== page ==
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--> Depending on the effective aircraft dynamics, three categories of unfavorable PIOs can be distinguished. (Each of these categories is described in more detail in the following section.) For Category I PIOs, the dynamics are essentially linear; Category II and III PIOs involve nonlinearities in the effective aircraft dynamics. In Category II PIOs, the nonlinearities result from rate or position limits (the rest of the effective aircraft dynamics are essentially linear). The nonlinear features in Category III PIOs are more complex. The nonlinear properties in both Category II and III PIOs can cause sudden changes in the effective aircraft dynamics that result in the abrupt (sometimes referred to as "cliff-like") onset of PIOs. The class in Figure 2-1 furthest to the right comprises non-oscillatory APC events. These Category III events can stem from several causes and tend to be highly idiosyncratic. Only a very few incidents have been identified to date, but the advent of FBW technology has introduced some new dimensions by permitting control mechanizations that can be troublesome, especially in highly limiting conditions. The next section, Categories of Aircraft-Pilot Coupling Oscillations, begins with a description of the three categories of oscillatory APCs. This description is followed by discussions of nonlinear, "cliff-like" PIOs and of non-oscillatory APC events. The next major section, Triggers, presents a fuller description of the underlying conditions and the kinds of triggers thought to be involved in initiating adverse APC events of all classes. Finally, several varieties of PIOs are illustrated by case studies. Four detailed examples are presented, along with a separate discussion of APC issues related to rotorcraft. The case studies are typical incidents and accidents encountered in the development phases of recent FBW systems. They are particularly instructive in that each exhibits a PIO in a concrete and specific context. Taken together, they provide a broad picture of a variety of potential triggers, patterns of behavior, PIO frequencies, and so on. Categories Of Oscillatory Aircraft-Pilot Coupling Events Because of the diversity in control axes, frequency ranges, and other important characteristics of PIOs, several kinds of classification schemes could be used. In the discussion of historical antecedents in Chapter 1, some notable PIOs were grouped by primary control axis and PIO frequency. Analytical studies such as McRuer42 rely on pilot behavioral models and closed-loop analysis procedures. These studies are used to elicit understanding and explain the phenomena and their associations as well as to develop and assess system modifications to reduce the potential for PIOs. The pilot models and analysis procedures are not specific to any one group in Tables 1-1a through 1-1d. This suggests that a desirable classification scheme should accommodate existing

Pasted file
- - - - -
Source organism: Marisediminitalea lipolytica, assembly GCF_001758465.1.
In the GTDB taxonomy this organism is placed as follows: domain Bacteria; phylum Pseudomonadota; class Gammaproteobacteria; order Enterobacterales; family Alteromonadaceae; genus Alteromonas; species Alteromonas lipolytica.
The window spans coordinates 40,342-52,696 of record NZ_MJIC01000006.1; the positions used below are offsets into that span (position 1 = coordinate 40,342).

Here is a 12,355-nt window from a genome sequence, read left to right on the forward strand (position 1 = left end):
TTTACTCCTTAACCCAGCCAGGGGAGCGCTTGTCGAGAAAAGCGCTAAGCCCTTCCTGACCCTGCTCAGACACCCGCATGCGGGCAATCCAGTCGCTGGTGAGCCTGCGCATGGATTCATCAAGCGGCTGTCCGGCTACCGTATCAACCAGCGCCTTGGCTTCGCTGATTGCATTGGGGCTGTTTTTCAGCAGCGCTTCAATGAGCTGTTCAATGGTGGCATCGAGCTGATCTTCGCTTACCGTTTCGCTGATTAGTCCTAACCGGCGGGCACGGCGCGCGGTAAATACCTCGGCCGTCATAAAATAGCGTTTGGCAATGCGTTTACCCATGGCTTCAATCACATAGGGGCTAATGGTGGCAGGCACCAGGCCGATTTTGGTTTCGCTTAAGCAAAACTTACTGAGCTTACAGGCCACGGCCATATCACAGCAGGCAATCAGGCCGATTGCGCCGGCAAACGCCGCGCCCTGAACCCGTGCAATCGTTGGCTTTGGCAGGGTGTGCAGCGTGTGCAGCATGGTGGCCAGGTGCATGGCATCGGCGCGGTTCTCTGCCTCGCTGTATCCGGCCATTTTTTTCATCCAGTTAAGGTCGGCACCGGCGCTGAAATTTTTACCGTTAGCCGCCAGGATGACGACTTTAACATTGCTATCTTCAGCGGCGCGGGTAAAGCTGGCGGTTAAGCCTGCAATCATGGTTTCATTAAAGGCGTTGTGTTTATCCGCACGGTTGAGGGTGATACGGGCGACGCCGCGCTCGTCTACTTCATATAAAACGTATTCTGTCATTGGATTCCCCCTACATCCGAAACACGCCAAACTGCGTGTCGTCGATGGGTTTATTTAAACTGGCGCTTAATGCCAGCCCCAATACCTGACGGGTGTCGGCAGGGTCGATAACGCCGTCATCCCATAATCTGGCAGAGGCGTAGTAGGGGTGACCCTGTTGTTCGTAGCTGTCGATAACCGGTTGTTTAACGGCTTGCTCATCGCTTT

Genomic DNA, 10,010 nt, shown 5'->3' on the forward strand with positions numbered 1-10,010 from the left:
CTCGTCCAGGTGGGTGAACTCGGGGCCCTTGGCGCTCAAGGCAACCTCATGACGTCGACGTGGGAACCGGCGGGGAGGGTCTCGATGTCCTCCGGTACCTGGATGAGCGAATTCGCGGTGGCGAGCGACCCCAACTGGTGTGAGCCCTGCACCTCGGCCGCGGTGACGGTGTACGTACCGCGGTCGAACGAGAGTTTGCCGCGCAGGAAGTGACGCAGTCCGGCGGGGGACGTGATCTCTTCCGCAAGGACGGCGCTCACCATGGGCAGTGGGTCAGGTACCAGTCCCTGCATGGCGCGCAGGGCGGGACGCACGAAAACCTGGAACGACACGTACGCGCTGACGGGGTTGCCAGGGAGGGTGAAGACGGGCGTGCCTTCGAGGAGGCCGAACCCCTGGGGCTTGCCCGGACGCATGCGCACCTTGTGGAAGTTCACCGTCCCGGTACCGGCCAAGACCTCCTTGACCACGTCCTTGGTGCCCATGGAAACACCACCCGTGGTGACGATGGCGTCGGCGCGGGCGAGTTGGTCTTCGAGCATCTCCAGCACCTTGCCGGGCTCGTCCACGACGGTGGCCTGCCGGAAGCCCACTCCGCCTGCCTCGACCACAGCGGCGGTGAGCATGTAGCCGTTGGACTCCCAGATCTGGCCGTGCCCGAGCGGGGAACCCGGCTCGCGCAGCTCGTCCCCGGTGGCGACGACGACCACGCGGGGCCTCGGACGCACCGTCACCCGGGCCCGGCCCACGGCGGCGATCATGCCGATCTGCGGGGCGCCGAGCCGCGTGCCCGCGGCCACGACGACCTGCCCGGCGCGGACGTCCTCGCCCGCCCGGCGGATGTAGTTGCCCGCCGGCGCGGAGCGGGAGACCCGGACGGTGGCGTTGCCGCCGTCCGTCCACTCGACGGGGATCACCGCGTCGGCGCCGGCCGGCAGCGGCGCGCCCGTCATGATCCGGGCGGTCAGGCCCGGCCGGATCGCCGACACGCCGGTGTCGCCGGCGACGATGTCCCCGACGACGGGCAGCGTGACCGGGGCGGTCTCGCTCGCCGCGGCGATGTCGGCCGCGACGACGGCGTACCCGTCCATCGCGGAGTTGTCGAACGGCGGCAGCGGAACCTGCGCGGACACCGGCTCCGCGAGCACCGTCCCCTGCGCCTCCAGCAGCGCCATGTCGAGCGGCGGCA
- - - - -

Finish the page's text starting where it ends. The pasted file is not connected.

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--> pilot behavior models, be consistent with procedures for analyzing appropriate feedback control systems, and have direct connections with the varieties of PIO as these are reflected in experimental databases for pilot and PVS dynamics, PIO experiments, etc. To fulfill these objectives, the categories described below have been adopted. The three categories organize PIOs into classes according to whether they are essentially linear, characterized by one or two common nonlinearities, or characterized by more complex and extensive nonlinear features. Category I: Linear Pilot-Vehicle System Oscillations In Category I PIO phenomena, the effective aircraft characteristics are essentially linear, and the pilot behavior is "quasi-linear" and "time-stationary." Quasi-linearity means that many nonlinear elements have specific input-response pairs that appear to be similar to the input-response pairs for linear systems. This similarity leads to the notion that the pilot's output response to certain inputs can be divided into two parts: (1) the response of a linear element (known as a "describing function") that is driven by the particular input; and (2) an additional quantity (called the "remnant") that is added to this response. In the PIO situation, the input is sinusoidal (or nearly so), and the pilot's output is a periodic function that constitutes the sum of (1) a sinusoid at the same frequency and (2) a remnant composed of higher harmonics. These harmonics will ordinarily be significantly attenuated as they proceed around the PVS loop, so they do not usually materially affect the input to the pilot. The causally significant part of the pilot's dynamics in the PIO is then the pilot's sinusoidal input describing function, which for a particular input amplitude acts like a linear transfer characteristic. The time-stationary aspect of the Category I PIO means simply that the effective aircraft dynamics and the pilot's dynamics do not change during the PIO. In Category I PIOs, no significant frequency-variant nonlinearities28 operate in the controlled element dynamics. Simple amplitude-dependent series gain changes either in the pilot gain or the controlled-element gain can be considered special cases, so such things as nonlinear stick sensitivity or shifts in pilot attention may be admissible as features consistent with a Category I event. PIOs in this category may be deliberately induced by the pilot increasing his gain, in which case the situation is easily repeatable, readily eliminated by relaxing control (lowering pilot gain), and generally not threatening. In other circumstances (for example, when there are tight flight-path constraints and major triggering events or disturbances), the pilot may not have the option of reducing gain. Those cases may produce severe Category I PIOs. For a given pilot cue structure, analyses of Category I PIOs can reveal pilot-vehicle, closed-loop system dynamics, bandwidths,* resonance properties, etc., for nominal and PIO-based pilot gain levels, estimated pilot